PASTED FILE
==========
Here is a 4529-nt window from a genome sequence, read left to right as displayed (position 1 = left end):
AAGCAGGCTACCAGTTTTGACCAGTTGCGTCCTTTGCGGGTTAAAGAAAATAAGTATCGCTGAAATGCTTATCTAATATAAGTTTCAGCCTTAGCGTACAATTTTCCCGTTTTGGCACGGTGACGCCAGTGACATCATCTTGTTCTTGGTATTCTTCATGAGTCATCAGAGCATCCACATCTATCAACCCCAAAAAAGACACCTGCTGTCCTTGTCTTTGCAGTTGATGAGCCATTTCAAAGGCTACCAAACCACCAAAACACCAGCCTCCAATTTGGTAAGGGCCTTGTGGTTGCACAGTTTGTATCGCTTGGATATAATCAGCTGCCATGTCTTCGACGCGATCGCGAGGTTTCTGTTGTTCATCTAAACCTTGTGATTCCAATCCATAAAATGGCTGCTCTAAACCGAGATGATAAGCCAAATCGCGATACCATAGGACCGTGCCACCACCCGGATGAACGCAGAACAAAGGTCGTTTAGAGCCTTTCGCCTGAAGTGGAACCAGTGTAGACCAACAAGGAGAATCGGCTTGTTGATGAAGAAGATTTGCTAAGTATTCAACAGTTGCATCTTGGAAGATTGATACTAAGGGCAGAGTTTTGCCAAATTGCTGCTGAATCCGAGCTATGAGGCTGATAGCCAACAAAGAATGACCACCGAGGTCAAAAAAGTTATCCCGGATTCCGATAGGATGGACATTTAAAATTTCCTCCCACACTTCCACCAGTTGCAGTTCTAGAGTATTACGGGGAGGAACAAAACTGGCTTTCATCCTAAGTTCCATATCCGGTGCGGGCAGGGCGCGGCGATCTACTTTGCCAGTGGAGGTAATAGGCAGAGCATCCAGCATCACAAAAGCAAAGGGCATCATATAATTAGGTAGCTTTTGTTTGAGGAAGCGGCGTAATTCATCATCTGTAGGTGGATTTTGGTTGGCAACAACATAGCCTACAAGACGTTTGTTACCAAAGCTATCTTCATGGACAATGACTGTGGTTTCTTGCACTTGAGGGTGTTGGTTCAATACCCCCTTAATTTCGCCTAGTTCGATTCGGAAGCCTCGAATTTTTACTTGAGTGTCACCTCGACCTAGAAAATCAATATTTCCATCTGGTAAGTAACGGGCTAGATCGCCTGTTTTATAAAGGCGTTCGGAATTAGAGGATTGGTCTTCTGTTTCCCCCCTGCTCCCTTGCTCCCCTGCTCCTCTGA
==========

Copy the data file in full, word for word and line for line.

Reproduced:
Here is a 4529-nt window from a genome sequence, read left to right as displayed (position 1 = left end):
AAGCAGGCTACCAGTTTTGACCAGTTGCGTCCTTTGCGGGTTAAAGAAAATAAGTATCGCTGAAATGCTTATCTAATATAAGTTTCAGCCTTAGCGTACAATTTTCCCGTTTTGGCACGGTGACGCCAGTGACATCATCTTGTTCTTGGTATTCTTCATGAGTCATCAGAGCATCCACATCTATCAACCCCAAAAAAGACACCTGCTGTCCTTGTCTTTGCAGTTGATGAGCCATTTCAAAGGCTACCAAACCACCAAAACACCAGCCTCCAATTTGGTAAGGGCCTTGTGGTTGCACAGTTTGTATCGCTTGGATATAATCAGCTGCCATGTCTTCGACGCGATCGCGAGGTTTCTGTTGTTCATCTAAACCTTGTGATTCCAATCCATAAAATGGCTGCTCTAAACCGAGATGATAAGCCAAATCGCGATACCATAGGACCGTGCCACCACCCGGATGAACGCAGAACAAAGGTCGTTTAGAGCCTTTCGCCTGAAGTGGAACCAGTGTAGACCAACAAGGAGAATCGGCTTGTTGATGAAGAAGATTTGCTAAGTATTCAACAGTTGCATCTTGGAAGATTGATACTAAGGGCAGAGTTTTGCCAAATTGCTGCTGAATCCGAGCTATGAGGCTGATAGCCAACAAAGAATGACCACCGAGGTCAAAAAAGTTATCCCGGATTCCGATAGGATGGACATTTAAAATTTCCTCCCACACTTCCACCAGTTGCAGTTCTAGAGTATTACGGGGAGGAACAAAACTGGCTTTCATCCTAAGTTCCATATCCGGTGCGGGCAGGGCGCGGCGATCTACTTTGCCAGTGGAGGTAATAGGCAGAGCATCCAGCATCACAAAAGCAAAGGGCATCATATAATTAGGTAGCTTTTGTTTGAGGAAGCGGCGTAATTCATCATCTGTAGGTGGATTTTGGTTGGCAACAACATAGCCTACAAGACGTTTGTTACCAAAGCTATCTTCATGGACAATGACTGTGGTTTCTTGCACTTGAGGGTGTTGGTTCAATACCCCCTTAATTTCGCCTAGTTCGATTCGGAAGCCTCGAATTTTTACTTGAGTGTCACCTCGACCTAGAAAATCAATATTTCCATCTGGTAAGTAACGGGCTAGATCGCCTGTTTTATAAAGGCGTTCGGAATTAGAGGATTGGTCTTCTGTTTCCCCCCTGCTCCCTTGCTCCCCTGCTCCTCTGA